The NCAA Playing Rules Oversight Panel voted on Thursday to approve proposed rule changes in college baseball for the upcoming 2023 season. Among those changes are action clock modifications, expanded video replay review, and the ban of celebratory props outside of the dugout.
Action Clock Modifications
Before the 2020 season, the NCAA introduced a 20-second action clock for the intent of speeding up the pace of play. This meant with runners on base, pitchers had 20 seconds to begin their motion toward home plate or make a pickoff attempt. One caveat to this rule was that pitchers could perform unlimited step-offs or fake throws without penalty to reset that 20-second clock.
Beginning in 2023, pitchers will be allowed one step-off or fake throw per batter to reset the action clock. If a defensive player is granted a timeout, it will also be counted as a step-off and burn the pitcher's ability to use that for the remainder of the at-bat.
A pitcher will still be allowed unlimited pickoff attempts during an at-bat, but they must deliver the ball to either a base, or home plate, every 20 seconds.
As it was before, if a pitcher fails to deliver a pitch or pick-off attempt within that window, a ball will be added to the count. Alternatively, if a batter is unprepared to hit within that 20 second window, a strike will be added to the count.
At least one action clock must be visible on the field of play by Jan. 1, 2024 for Division I, and by Jan. 1, 2025 for Divisions II and III.
Beginning in 2023, umpires can now initiate video reviews to determine if malicious contact or misconduct occurred, while also being able to initiate reviews for catcher's interference.
Beginning in 2023, a minimum three-foot fence or protective netting must be in place on the field side of dugouts. The fence must be installed by Jan. 1, 2024 for Division I, and by Jan. 1, 2025 for Divisions II and III. They also recommended padding be added to all hard surfaces that a player could collide with during play.
RIP to all the open dugouts that remained in college baseball. The Oakland Coliseum will soon be one of the last stadiums in all of baseball without dugout fencing.
Beginning in 2023, celebratory props will not be allowed outside of the dugout.
College baseball has received a lot of positive attention in the past few seasons, mainly driven by the fun antics and energy coming from the players - something that isn't as common at the Major League level. Some of the more viral moments came from home run celebrations that many teams adopted, such as Tennessee's fur coat, the OSU cowboy hat, or Virginia Tech's hammer. With the new rule, teams will no longer be able to perform these celebrations outside of the dugout.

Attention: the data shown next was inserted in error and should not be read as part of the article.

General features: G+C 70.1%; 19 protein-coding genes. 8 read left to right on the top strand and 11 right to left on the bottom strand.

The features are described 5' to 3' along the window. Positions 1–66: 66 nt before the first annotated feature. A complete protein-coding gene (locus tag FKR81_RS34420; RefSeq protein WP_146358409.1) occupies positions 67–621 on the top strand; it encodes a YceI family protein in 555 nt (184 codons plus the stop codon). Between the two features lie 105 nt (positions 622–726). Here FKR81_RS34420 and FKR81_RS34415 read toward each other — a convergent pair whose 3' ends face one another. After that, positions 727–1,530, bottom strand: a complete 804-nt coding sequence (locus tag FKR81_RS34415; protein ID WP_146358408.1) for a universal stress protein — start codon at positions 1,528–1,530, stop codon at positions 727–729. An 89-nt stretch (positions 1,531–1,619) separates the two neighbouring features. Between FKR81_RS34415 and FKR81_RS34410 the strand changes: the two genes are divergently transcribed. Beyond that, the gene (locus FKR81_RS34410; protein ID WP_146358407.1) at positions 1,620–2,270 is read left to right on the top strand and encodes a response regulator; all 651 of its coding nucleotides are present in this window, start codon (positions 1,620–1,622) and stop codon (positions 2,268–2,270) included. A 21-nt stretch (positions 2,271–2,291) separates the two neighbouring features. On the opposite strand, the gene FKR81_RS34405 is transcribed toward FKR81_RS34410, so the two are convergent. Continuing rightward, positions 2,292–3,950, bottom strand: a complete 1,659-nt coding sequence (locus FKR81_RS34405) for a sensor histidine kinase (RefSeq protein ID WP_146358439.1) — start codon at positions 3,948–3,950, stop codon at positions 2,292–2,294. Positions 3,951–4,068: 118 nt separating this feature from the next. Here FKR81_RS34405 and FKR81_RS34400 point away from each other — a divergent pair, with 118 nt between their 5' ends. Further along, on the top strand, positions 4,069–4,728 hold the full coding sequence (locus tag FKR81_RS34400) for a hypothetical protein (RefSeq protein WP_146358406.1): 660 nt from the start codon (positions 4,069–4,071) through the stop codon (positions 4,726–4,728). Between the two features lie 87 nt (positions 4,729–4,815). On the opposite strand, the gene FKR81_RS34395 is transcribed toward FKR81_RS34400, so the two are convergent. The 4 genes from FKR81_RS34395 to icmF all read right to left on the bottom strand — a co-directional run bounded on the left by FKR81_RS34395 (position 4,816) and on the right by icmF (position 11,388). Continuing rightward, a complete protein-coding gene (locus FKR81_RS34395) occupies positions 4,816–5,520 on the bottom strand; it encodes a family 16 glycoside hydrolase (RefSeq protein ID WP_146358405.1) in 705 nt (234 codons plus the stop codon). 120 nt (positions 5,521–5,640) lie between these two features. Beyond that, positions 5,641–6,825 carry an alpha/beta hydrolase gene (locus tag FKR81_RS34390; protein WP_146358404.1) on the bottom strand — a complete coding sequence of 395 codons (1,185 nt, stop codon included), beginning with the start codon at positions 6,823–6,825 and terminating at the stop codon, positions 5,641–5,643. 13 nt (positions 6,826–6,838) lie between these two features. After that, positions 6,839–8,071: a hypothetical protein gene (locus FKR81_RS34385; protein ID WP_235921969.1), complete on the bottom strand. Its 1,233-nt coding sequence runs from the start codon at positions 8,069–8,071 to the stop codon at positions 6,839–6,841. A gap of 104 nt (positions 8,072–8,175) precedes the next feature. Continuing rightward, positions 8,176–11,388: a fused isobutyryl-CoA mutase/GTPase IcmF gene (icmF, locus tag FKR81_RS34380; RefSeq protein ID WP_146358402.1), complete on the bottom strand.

This decision likely doesn't come as a surprise to those that paid attention during the 2022 Road to Omaha, as the NCAA banned the use of props on the field before the Super Regionals due to "potentially volatile situations" observed in the Regionals.
“During last weekend’s NCAA Division I Regional baseball games, a number of potentially volatile situations were observed at various sites. Rule 5-17 of the NCAA Baseball Rules states that “Any orchestrated activities by dugout personnel designed to distract, intimidate, or disconcert the opposing team or reflect poor sportsmanship shall not be allowed.” In the interest of promoting good sportsmanship, participants at all locations were asked to restrict any activities that use props of any kind to within the dugout.” - Randy Bruns, NCAA Baseball Secretary Rules Editor
The players and fans, of course, didn't appreciate having their season-long celebrations being brought to an abrupt halt, as seen in Carson DeMartini's postgame interview with Virginia Tech during the Super Regionals.
As much as college baseball has benefited from the celebratory props, it makes sense the NCAA would take this action. It would only take one player with poor aim to bring the hammer down on a teammate's foot, ending their season and opening the floodgates for litigation. Perhaps the NCAA could have limited their ban to wearable props only, but it is a safer move for them to outlaw props all together. Knowing college baseball players, the antics will remain alive and well within the confines of the dugout.
Coaching appeals must be made in the middle of the respective foul line, not the dirt circle around home plate.
Either by conference rule or mutual consent between the two teams, a game could be completed with one umpire.
Either by conference rule or mutual consent between the two teams, all extra innings (10th inning of a nine-inning game or eighth inning of a seven-inning doubleheader game) would start with a runner on second base.